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Do You Sleep With Your Dog? Do You Admit it?

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A recent poll found a surprising number of Americans call their answering machine during the work day to talk to their dog.

Many hold birthday parties for their dogs, give them Christmas presents and let them sleep in the family bed. It's no dirtier than sleeping with a shoe, says one canine sleeper -- especially when you kiss the dog on the mouth, too, which half of polled dog owners admit to.

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Over the last few years, dog books like "Merle's Door," "Marley & Me," "Good Dog. Stay" and "Rescuing Sprite" have been the rage. But humorists have been riffing dogs for years.

Columnist Erma Bombeck used to say dogs were the last of the optimists. They rush to the door when the bell rings but it's never for them. And they can't wait to go for a car ride even when they never go anywhere but to the vet.

U.S. comic Gary Shandling observed that the only thing a dog likes more than getting in the car is getting out, and if we opened both doors they'd tunnel through all day if we let them.

Of course dogs' simplified triage system -- if you can't eat it or mate with it, pee on it -- has provoked many X-rated jokes. So has their tendency to get flatulent after eating the wrong things, like us. And their tendency to be at the wrong place at the wrong time.

Comedian Buddy Hackett used to recount hearing the dog yawning at the edge of the bed while he and his wife were getting busy. "Am I boring you," he asked the dog in jest. "A little," replied his wife.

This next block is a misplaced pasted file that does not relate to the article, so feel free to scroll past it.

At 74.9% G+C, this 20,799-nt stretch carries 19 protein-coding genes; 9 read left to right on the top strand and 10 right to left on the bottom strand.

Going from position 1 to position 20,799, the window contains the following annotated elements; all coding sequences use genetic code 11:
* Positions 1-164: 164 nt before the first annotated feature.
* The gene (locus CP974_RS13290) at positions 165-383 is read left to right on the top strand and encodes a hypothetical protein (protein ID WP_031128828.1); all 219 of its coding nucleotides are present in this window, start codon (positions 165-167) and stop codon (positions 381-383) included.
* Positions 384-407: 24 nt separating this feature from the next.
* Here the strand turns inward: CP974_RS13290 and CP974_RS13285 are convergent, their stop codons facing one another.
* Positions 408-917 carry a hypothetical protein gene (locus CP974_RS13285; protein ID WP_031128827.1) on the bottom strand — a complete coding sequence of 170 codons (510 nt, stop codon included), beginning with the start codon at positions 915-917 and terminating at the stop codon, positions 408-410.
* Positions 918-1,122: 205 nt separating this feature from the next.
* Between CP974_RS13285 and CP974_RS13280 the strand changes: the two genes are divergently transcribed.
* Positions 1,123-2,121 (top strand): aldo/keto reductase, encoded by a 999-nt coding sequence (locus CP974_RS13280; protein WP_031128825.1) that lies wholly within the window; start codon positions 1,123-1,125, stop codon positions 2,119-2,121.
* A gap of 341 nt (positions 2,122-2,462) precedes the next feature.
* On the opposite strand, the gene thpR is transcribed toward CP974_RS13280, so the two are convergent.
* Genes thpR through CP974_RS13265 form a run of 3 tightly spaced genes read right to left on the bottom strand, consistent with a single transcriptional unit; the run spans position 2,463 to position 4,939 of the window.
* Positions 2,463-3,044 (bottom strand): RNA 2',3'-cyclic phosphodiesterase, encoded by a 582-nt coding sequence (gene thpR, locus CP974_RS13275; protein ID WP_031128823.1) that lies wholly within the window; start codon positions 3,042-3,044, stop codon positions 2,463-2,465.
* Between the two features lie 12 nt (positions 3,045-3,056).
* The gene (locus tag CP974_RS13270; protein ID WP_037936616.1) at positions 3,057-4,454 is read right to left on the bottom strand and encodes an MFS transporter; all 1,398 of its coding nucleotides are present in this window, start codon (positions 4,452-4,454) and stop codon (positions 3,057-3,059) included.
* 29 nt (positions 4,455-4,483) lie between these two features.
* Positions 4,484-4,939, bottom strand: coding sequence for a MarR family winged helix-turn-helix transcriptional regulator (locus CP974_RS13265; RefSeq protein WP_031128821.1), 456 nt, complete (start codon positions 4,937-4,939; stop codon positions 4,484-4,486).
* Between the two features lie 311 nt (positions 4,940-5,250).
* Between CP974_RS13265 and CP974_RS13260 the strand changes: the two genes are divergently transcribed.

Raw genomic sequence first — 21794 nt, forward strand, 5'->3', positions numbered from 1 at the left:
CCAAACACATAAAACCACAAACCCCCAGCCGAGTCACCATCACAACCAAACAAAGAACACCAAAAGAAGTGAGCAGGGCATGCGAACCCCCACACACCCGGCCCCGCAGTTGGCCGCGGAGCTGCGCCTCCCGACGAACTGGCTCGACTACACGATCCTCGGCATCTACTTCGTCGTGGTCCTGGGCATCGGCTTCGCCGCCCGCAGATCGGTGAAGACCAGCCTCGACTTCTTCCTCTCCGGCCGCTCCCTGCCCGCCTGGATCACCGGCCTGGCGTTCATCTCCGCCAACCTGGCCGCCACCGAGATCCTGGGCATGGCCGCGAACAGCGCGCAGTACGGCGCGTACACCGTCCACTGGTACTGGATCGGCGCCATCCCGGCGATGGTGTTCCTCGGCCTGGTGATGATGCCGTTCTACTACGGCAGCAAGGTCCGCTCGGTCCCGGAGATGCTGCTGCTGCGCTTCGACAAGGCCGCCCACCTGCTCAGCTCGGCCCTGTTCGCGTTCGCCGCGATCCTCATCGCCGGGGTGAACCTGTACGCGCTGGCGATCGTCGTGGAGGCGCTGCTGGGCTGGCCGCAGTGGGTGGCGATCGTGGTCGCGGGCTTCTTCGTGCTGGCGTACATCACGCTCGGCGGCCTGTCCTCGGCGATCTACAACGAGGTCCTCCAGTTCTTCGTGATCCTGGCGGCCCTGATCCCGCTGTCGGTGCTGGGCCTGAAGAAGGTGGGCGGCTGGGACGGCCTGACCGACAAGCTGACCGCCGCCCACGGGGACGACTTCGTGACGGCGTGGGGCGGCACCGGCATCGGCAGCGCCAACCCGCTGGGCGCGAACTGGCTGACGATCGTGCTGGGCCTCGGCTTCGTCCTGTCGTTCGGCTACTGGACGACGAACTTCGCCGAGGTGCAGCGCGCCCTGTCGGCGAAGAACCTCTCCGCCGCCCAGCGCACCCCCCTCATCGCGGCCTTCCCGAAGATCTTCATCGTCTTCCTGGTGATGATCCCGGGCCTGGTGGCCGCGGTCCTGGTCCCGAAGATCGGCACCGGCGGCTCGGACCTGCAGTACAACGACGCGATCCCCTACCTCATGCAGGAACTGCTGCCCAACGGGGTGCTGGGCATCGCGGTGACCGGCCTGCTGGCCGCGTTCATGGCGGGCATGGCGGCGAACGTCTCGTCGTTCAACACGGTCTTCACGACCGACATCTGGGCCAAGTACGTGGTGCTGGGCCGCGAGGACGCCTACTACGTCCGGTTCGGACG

And of course Woody Allen recalls asking his mother where babies came from and she replied, "Dogs," thinking he'd said rabies.

While Lassie, Rin Tin Tin, Old Yeller, White Fang and even Benji were brave and heroic figures, Snoopy from the cartoon "Peanuts" introduced the era of the sage and sardonic dog who was more philosopher than pet.

That's when names like Rover and Fido retired -- who remembers "master"? -- and the dog moved to the foot or head of the bed. They had daycare, websites and free bowls of drinking water in front of stores when they walked down the street. Outrage at puppy mills began.

But there's another reason for Americans' rising love affair with dogs: the falling success rate of relationships. Marriages and relationships often don't last as long as a dog's life anymore, leading to bitter custody suits over Jake or Max.

In fact, fewer people say "what was I thinking?" about adopting a dog from the local shelter than they do about rushing into a relationship with the proverbial U-Haul in tow by the third date. Unlike the ex-partner, the dog turns out to be free from in-law and spending problems. He's not moody and self-righteous. And he's a better sleeper too.

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